The BUILD Health Challenge
By Sandy Doughton, grant development manager
Maybe it all started with a love of Legos? Or maybe it was Lincoln Logs? Or creating an indoor tent and pillow fort with every clean sheet and pillowcase I could find in my house (sorry Mom!)? In short, the inclination to build things starts in childhood. As adults, we start building in other ways. Beyond construction, we develop systemic plans, and we see opportunities to build and work with intention to expand or increase something – make something bolder. Building something bolder–a perfect way to describe Methodist Healthcare Ministries’ new venture with the BUILD Health Challenge.
Launched in 2015, the BUILD Health Challenge is a visionary funding collaborative designed to support local community partnerships. Its goal is to improve the overall health of local residents experiencing significant obstacles to health and health disparities. BUILD is underwritten by several national funders such as the Robert Wood Johnson Foundation, the Kresge Foundation, and W.K. Kellogg Foundation with investments by a select group of regional funders throughout the United States. Methodist Healthcare Ministries is one of those co-investors, bringing the BUILD Health Challenge to South Texas.
BUILD is an acronym for Bold, Upstream, Integrated,Local, and Data-Driven. BUILD focuses on the upstream factors – social, environmental, and economic – also known as the social determinants of health that have the greatest influences on the health of a community. The beauty of BUILD is its boldness; it’s a fundamental shift beyond short-term programmatic work to longer-term systems change such as creating policy that makes a community healthier. Imagine going from building one Lego house to creating an integrated Lego community of nonprofits, hospitals, local mental health authorities, schools, churches, community centers, businesses, and on and on. This is where the challenge portion of BUILD comes into play: how do you address upstream challenges and drive sustainable improvements in community health?
Earlier this year, the BUILD team released a call for applications seeking imaginative and resourceful collaboratives who could design a strategy that adhered to the BUILD principles (bold, upstream, integrated, local, and data-driven), offer novel approaches to improving population health, and work with a health equity lens in all aspects of the project.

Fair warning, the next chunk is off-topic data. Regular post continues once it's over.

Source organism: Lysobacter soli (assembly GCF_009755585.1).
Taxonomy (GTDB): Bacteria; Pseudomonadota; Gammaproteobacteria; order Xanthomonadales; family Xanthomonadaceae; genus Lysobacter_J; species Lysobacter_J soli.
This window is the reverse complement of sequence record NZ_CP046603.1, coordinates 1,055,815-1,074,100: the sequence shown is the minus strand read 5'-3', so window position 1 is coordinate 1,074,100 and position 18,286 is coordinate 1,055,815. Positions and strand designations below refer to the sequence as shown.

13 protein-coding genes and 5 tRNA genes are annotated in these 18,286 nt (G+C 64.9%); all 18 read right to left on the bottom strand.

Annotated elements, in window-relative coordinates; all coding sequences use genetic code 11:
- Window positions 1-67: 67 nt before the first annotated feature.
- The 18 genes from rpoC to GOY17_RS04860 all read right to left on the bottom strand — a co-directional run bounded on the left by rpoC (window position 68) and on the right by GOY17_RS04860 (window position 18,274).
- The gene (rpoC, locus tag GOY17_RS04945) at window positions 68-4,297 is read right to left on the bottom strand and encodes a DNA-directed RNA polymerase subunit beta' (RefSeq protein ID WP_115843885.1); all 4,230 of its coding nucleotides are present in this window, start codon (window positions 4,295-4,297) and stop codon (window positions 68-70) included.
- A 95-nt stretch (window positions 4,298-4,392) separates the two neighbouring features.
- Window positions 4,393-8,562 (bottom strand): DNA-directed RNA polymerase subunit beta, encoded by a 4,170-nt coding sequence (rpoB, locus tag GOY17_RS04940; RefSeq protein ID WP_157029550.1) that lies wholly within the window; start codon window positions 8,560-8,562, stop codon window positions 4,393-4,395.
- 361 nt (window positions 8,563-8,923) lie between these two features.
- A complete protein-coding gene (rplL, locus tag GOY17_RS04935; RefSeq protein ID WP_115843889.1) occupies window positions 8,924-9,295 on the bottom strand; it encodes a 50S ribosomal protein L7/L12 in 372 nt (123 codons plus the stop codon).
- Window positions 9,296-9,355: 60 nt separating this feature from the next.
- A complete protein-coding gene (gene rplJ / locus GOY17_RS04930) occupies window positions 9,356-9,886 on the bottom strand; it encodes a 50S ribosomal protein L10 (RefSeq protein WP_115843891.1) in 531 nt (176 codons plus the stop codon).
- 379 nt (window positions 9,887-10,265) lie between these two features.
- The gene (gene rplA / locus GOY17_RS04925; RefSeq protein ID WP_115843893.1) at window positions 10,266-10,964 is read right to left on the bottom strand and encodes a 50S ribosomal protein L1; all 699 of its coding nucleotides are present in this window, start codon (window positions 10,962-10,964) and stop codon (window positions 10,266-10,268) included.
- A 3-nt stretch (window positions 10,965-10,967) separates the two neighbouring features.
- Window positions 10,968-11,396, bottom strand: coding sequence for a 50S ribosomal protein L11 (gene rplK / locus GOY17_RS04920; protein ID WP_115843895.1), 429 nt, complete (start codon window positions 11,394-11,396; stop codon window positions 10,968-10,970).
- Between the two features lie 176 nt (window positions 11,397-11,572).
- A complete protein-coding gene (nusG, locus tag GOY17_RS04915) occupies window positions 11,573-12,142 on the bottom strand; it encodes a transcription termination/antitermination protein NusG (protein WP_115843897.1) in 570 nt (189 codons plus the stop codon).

[To read more about health equity, please see Tim Barr’s blog “An Introduction to Health Equity” here: : https://news.mhm.org/an-introduction-to-health-equity---part-1/]
After a rigorous two-stage application process, the Hope for Health Collaborative in Kerrville, Texas, was selected as the BUILD grantee for Methodist Healthcare Ministries’ service region. Over the next 2 ½ years (the grant project period) New Hope Counseling Center is leading a collaborative to revitalize the Doyle Community, an historically isolated and segregated African-American and Hispanic neighborhood in Kerrville. Beginning with local policy changes, the Hope for Health Collaborative project is about reconciliation and repairing a century of structural racism. The collaborative plans to address the revitalization of this forgotten neighborhood with a focus on social connection, navigation and resident participation to address their individual and community resources and healthcare needs. This is groundbreaking work that will have population health impact for a community.
As part of a U.S. cohort of designated BUILD projects, New Hope will be on the national stage to share their BUILD story. As a co-investor, Methodist Healthcare Ministries is excited to stand beside some of the country’s most influential foundations to help shape a national conversation about the importance of collaborative funding and what we can build together to improve the health of communities.
To read more about the BUILD Health Challenge, visit www.buildhealthchallenge.org.